That's an interesting blog post by Steve. I think the 'issue' that the Nirvana and RC Laser classes Might have with the AMYA (actually it's likely the other way around) is that the rules are manufacturer controlled. They do this primarily I believe to maintain the classes as very strict one design. However, I don't know if those classes (clearly folks more in the know about the way those rules are structured can shed some light here) allow members of the class to vote on proposed rules changes, or to suggest proposals on rules changes. If they don't, I would think that is what the AMYA has a beef with.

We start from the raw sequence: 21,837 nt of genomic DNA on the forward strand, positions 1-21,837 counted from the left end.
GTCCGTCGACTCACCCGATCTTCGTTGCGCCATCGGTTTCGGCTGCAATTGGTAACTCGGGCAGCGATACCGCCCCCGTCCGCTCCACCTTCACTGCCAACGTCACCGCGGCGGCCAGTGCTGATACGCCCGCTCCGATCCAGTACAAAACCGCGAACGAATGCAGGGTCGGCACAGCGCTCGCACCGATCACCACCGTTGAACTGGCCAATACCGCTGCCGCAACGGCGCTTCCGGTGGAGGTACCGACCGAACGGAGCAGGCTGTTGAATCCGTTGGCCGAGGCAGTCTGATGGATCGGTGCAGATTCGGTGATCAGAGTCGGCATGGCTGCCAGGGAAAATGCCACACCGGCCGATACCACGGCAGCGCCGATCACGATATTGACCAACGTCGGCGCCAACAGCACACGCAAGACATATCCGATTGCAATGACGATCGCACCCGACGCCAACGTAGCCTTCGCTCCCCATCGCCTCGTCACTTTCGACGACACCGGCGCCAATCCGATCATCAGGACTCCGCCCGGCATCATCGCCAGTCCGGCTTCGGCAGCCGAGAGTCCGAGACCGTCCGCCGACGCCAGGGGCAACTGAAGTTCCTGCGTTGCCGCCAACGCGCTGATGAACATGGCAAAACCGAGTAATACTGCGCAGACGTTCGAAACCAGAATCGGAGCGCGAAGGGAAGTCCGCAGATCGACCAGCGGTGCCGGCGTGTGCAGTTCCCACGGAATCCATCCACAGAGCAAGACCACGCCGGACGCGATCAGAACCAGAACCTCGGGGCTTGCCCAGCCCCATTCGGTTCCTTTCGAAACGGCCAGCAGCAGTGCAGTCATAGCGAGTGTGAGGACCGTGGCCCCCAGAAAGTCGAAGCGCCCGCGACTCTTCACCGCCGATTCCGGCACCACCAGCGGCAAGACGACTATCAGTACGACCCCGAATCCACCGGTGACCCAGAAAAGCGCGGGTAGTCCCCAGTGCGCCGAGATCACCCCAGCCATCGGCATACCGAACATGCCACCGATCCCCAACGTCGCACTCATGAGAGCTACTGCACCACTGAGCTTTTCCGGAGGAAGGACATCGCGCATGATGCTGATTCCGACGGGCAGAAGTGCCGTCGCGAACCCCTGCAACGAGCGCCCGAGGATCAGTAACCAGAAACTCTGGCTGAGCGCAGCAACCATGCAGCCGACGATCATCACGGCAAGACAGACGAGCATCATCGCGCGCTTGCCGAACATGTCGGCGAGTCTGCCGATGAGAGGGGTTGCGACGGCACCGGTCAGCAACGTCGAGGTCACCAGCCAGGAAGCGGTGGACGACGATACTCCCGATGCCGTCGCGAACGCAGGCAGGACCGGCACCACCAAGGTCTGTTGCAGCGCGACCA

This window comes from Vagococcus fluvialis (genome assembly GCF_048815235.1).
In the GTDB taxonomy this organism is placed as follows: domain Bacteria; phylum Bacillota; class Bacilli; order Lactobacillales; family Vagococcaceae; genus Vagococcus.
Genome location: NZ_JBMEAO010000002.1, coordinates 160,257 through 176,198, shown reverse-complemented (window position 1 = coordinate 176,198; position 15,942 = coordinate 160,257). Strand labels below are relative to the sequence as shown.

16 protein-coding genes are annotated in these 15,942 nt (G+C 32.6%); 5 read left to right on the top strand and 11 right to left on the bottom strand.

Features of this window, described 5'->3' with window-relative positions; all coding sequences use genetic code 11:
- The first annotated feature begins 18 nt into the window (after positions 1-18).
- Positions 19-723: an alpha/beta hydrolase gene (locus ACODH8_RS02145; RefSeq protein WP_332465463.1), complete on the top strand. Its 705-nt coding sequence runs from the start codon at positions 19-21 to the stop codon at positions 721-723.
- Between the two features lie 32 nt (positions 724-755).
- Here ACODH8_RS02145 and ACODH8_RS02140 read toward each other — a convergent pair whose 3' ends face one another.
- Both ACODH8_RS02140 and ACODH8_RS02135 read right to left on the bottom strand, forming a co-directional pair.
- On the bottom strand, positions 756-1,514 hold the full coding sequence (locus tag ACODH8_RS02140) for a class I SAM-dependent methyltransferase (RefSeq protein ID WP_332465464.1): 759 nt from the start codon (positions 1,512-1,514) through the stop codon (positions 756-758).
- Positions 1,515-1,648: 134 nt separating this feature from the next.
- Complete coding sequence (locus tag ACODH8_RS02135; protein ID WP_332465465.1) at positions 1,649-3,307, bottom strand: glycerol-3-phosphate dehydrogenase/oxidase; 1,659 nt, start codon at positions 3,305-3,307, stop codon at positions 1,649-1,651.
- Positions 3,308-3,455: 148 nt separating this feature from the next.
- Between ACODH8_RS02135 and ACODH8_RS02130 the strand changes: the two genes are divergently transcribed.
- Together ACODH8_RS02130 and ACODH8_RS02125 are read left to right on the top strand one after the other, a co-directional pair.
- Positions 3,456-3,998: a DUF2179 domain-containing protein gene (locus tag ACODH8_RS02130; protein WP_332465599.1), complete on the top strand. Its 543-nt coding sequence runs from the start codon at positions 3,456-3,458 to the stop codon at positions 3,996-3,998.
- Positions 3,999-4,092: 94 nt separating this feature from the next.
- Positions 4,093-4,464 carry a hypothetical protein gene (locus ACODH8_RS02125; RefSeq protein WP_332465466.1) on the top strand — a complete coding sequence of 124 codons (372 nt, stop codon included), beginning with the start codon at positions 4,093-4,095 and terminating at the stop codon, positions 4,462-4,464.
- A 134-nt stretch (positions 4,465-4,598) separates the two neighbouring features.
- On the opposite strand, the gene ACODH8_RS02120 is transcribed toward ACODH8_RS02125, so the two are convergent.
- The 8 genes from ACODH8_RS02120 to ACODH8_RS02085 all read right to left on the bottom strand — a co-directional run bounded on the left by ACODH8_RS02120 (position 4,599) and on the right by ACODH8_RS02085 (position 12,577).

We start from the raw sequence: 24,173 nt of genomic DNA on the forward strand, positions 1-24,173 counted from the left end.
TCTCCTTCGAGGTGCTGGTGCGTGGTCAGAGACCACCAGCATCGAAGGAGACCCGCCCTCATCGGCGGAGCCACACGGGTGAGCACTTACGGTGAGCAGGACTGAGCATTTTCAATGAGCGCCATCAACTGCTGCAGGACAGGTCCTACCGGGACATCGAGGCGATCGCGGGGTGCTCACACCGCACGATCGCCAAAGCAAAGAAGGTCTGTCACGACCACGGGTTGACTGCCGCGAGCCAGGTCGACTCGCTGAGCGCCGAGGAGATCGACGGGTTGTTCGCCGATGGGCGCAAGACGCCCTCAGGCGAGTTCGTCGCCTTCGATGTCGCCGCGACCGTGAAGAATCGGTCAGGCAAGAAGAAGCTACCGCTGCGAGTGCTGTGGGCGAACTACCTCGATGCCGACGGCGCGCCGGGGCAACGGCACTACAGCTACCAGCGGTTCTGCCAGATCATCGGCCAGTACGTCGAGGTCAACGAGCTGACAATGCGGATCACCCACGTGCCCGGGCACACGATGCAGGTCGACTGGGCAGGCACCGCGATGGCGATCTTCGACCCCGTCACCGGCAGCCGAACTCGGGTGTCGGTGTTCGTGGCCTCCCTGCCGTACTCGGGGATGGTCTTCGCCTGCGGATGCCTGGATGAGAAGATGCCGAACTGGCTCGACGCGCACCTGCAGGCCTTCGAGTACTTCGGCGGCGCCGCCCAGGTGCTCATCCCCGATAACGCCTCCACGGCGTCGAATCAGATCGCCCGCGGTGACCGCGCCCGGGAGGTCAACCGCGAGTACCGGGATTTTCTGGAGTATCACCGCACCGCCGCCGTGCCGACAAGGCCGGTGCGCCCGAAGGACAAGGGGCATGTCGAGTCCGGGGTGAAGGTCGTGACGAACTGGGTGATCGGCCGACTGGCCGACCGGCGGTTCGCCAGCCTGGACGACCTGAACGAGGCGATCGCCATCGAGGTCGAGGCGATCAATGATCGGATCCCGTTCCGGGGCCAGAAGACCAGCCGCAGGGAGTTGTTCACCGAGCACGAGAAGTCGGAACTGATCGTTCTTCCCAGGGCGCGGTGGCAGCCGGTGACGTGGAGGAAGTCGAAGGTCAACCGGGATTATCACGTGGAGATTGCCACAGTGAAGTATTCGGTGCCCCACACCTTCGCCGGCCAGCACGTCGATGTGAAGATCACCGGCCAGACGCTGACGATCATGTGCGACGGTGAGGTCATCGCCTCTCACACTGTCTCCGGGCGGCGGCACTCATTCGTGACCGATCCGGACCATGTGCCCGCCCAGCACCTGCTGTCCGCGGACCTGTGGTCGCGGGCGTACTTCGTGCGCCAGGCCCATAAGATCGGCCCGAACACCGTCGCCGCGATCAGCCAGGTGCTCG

For example with the MM class, being an international class, has an international committee of individuals that are representatives of their offilliated national class associations. Those folks (me included as the USA rep) periodically vote on proposed rules changes that are presented by us as necessary. Now here in the USA class members that are AMYA members in good standing can vote on by-laws changes, elect class officers and suggest proposals for me to take to the int. committee for vote. It sounds a bit convoluted perhaps, but in order to maintain consistent rules across multiple countries and not splinter the 7000+ registered class members worldwide it's the best compromise yet devised. These contingencies satisfied the AMYA's requirements for us.

I don't know for certain why the AMYA would have issues with the Laser or Nirvana classes.
Jun 12, 2012, 06:29 PM
Sport R/C Flyer/Sailer/Driver